Can it just be a coincidence that Gabor, a native of Hungary, married hotel magnate Conrad Hilton and that Trump's first wife, Ivana, is from the Czech Republic and that his third wife, Melania, is a native of Slovenia? Is it unreasonable to think that if Trump (who was born in 1946) were 20 or 30 years older, he might have married Gabor (born in 1917) and become one her many husbands? They would have truly been a celebrity couple.
Trump inherited his father's real estate fortune and -- let's give him some credit here -- expanded it into the Trump empire. But while relatively few Americans actually spend time in Trump's hotels, casinos, or apartment buildings, he is better known than most corporate CEOs because he created a Trump brand -- with himself as the brand's face. To enhance the brand, he wrote (actually, had ghost-written for him) some self-flattering books, hosted a TV show (where his catch phrase was "you're fired"), and kept his name, face, and hair in the public eye.
But because The Trump Organization is a privately held company, it is hard to know just how good a businessman he really is. At the first GOP debate in Cleveland, Chris Wallace asked Trump about four of his casinos and hotels that declared bankruptcy. Trump didn't deny it, he simply said that he had "taken advantage of the laws of this country, like other people." Then he boasted, "I built a net worth of more than $10 billion." But Forbes magazine -- which describes Trump as "entrepreneur, personality" -- says it is really $4 billion.
As a businessman, Trump trades in money, and he's done OK for himself. But politicians are supposed to trade in ideas, and Trump has no ideas. Actually, Trump has plenty of ideas -- Mexican immigrants are rapists, women are bimbos, and "I am very smart." But he has no ideas about public policy. Realizing this, Kroll treated Trump as a symptom of a political disease rather than as a serious candidate. And rightly so.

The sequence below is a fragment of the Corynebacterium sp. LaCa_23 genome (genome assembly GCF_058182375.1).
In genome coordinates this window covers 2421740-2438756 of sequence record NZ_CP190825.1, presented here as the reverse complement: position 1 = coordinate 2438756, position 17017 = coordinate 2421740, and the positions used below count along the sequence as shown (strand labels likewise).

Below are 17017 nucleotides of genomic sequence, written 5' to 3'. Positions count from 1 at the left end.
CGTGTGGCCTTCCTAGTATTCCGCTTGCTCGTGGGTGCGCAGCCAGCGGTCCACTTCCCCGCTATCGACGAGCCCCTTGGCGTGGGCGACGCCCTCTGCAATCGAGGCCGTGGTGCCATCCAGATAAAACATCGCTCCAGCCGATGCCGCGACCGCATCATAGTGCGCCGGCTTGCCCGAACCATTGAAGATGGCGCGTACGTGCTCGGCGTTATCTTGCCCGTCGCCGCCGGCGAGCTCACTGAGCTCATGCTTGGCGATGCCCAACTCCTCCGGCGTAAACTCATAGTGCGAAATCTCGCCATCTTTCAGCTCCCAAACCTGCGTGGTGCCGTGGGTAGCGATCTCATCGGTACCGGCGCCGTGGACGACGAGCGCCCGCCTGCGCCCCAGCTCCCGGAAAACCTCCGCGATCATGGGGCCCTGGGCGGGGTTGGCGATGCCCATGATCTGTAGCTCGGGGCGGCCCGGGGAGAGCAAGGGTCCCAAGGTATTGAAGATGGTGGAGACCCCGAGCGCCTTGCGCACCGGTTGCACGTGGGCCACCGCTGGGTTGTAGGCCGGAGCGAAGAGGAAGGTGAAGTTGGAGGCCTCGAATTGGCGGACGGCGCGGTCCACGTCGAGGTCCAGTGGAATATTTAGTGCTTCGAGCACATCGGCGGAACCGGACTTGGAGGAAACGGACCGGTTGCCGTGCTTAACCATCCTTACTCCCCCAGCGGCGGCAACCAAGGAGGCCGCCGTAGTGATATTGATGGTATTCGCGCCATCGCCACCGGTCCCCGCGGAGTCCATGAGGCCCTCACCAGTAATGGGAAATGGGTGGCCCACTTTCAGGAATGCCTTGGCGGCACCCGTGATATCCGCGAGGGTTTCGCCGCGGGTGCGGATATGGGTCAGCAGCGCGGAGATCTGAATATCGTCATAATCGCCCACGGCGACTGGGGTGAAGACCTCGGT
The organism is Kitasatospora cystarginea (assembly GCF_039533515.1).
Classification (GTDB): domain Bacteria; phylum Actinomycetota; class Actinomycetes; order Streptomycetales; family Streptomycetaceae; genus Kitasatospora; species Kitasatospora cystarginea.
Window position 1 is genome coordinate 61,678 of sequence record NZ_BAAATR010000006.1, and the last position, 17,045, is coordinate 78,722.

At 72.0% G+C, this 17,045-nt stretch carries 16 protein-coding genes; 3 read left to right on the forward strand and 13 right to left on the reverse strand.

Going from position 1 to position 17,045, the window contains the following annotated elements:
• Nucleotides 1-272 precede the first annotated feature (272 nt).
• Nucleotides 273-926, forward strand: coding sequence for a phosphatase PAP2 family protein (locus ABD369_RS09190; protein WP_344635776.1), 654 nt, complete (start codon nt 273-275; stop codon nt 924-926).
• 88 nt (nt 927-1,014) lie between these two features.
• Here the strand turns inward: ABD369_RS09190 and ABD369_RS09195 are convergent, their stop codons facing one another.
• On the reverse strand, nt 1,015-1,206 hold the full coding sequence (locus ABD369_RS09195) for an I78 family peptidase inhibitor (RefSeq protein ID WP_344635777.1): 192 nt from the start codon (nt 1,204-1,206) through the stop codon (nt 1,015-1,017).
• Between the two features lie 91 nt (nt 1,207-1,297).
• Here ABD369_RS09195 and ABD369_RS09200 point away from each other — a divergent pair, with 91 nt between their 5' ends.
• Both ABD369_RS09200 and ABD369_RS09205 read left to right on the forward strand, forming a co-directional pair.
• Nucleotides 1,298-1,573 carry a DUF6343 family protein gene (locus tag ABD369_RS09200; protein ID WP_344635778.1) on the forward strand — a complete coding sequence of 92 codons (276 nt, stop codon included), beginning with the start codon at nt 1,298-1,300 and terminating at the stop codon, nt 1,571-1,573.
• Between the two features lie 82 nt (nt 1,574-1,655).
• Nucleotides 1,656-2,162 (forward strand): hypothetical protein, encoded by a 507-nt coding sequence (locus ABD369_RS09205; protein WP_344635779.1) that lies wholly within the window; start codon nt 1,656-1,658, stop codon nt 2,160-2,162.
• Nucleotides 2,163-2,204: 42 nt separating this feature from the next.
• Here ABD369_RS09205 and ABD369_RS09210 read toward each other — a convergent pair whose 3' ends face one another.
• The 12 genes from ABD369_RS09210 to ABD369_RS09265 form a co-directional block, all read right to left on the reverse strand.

Yes, Trump is currently leading the GOP pack, but that's meaningless at this point with 17 candidates in the race. As I predicted in an article a few weeks ago, Trump has probably peaked in terms of his support among GOP primary voters. He might even win a few primaries. But as soon as the GOP ranks get thinner and he's competing against just Bush, Kasich, Walker, and Rubio, he'll crash. Then he'll abandon the GOP ship, run as a third party independent, and take enough votes away from the Republican candidate to help put a Democrat in the White House.
So in covering Trump as a media-induced celebrity rather than a serious candidate, Kroll had the right idea. But of course the irony is that the National Journal made Kroll's article its cover story, complete with a huge cartoon of Trump's face (hovering over the White House) on the cover. Just what Trump wanted.
As Steve Martin might say, Trump is one wild and crazy guy.
Peter Dreier is professor of politics and chair of the Urban & Environmental Policy Department at Occidental College. His most recent book is The 100 Greatest Americans of the 20th Century: A Social Justice Hall of Fame (Nation Books).